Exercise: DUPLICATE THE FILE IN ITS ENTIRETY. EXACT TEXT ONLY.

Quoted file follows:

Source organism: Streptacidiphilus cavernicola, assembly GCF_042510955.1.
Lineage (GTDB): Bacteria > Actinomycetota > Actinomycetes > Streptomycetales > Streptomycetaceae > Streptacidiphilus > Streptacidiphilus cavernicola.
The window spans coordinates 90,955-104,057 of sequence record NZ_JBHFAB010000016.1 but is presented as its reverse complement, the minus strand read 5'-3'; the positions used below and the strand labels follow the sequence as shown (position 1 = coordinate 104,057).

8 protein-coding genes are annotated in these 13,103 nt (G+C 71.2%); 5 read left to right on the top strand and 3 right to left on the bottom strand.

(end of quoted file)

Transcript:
Source organism: Streptacidiphilus cavernicola, assembly GCF_042510955.1.
Lineage (GTDB): Bacteria > Actinomycetota > Actinomycetes > Streptomycetales > Streptomycetaceae > Streptacidiphilus > Streptacidiphilus cavernicola.
The window spans coordinates 90,955-104,057 of sequence record NZ_JBHFAB010000016.1 but is presented as its reverse complement, the minus strand read 5'-3'; the positions used below and the strand labels follow the sequence as shown (position 1 = coordinate 104,057).

8 protein-coding genes are annotated in these 13,103 nt (G+C 71.2%); 5 read left to right on the top strand and 3 right to left on the bottom strand.